By Paul Sims
Early next week, Cadence Bank officials are expected to discuss the bank’s future and the transaction which takes the bank from publicly-traded status to private hands.
Late last week, bank officials scheduled a Monday press conference to outline Cadence’s sale to Community Bancorp – known as CBC. This is a Texas-based company set up to acquire, stabilize and run failed or distressed U.S. banks. Officials have said the formal transaction was scheduled to take place Friday.
The proposal called for Cadence common shareholders to receive $2.50 per share and for CBC to pay about $38 million for the $44 million in preferred stock Cadence provided to the U.S. Treasury as part of the Troubled Asset Relief Program.
Cadence is a $1.6 billion financial services company – headquartered in Starkville – with operations in Tennessee, Alabama, Florida, Georgia and Mississippi. In November, CBC obtained $1 billion in capital to invest in banking institutions. Most of CBC’s investors include endowments, foundations and public and private pension funds.
Officials have said CBC will infuse Cadence with an estimated $150 to $200 million in capital.
The deal emerged into the spotlight in October, when Cadence officials decided to withdraw from a previous merger agreement with in-state banking entity Trustmark in favor of this new arrangement.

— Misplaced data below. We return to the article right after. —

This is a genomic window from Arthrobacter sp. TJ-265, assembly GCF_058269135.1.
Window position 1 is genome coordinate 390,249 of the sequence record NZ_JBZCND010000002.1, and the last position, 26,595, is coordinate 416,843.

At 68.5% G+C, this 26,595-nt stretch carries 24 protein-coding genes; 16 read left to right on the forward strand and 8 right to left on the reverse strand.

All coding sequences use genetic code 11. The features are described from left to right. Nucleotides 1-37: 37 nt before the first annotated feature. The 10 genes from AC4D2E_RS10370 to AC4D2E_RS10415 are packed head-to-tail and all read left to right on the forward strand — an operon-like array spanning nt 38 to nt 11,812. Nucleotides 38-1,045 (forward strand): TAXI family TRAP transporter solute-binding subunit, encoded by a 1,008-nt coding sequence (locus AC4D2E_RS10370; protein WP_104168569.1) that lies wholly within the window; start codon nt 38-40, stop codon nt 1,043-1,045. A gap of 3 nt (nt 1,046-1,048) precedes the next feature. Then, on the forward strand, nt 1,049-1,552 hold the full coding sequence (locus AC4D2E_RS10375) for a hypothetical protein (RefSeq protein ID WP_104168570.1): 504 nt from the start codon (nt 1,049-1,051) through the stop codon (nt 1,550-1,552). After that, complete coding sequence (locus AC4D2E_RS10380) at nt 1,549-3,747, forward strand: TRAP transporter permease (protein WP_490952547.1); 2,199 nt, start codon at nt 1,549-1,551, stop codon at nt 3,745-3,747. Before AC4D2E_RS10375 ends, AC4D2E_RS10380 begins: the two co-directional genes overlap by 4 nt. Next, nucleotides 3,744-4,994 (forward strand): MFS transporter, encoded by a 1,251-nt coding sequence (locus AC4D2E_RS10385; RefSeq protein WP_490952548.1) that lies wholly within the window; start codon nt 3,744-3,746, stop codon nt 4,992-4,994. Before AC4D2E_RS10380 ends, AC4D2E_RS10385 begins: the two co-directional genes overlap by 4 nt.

Most of Cadence’s shareholders voted to support the transaction in December on an 89 percent affirmative vote.
In mid-February, the Federal Reserve approved the transaction.
In a February statement about the Fed approval, Cadence officials said the bank “will be the surviving corporation in the merger transaction, with its identity, character and personnel” intact.
When the CBC sale was first announced, Cadence Chairman and CEO Lewis F. Mallory Jr. said jobs would be retained throughout the bank. “ ... I think you’ll find that Cadence will maintain the same community commitments, the same feeling of community that it’s built up over these many, many years. That will be unchanged, and it will be backed by a significant amount of capital to add to our ability to do those kind of things,” he said.
Also last month, Mallory announced he’ll retire after the sale to CBC is done.
He first joined National Bank of Commerce – which became Cadence Bank in recent years – upon graduation from Mississippi State University in 1965.
He first became its president in 1974, then took over as CEO in 1978.
He assumed the chairmanship, retaining the CEO title, in 1993.
Cadence President Mark Abernathy will take over as CEO, and CBC President Paul Murphy – also an MSU alumnus – will assume the role of Cadence’s chairman.
Murphy was previously CEO of Texas’ Amegy Bank – which he built into an $11 billion company and recently sold to Zions Bancorporation in Salt Lake City, Utah.
The Cadence deal is expected to be CBC’s first acquisition.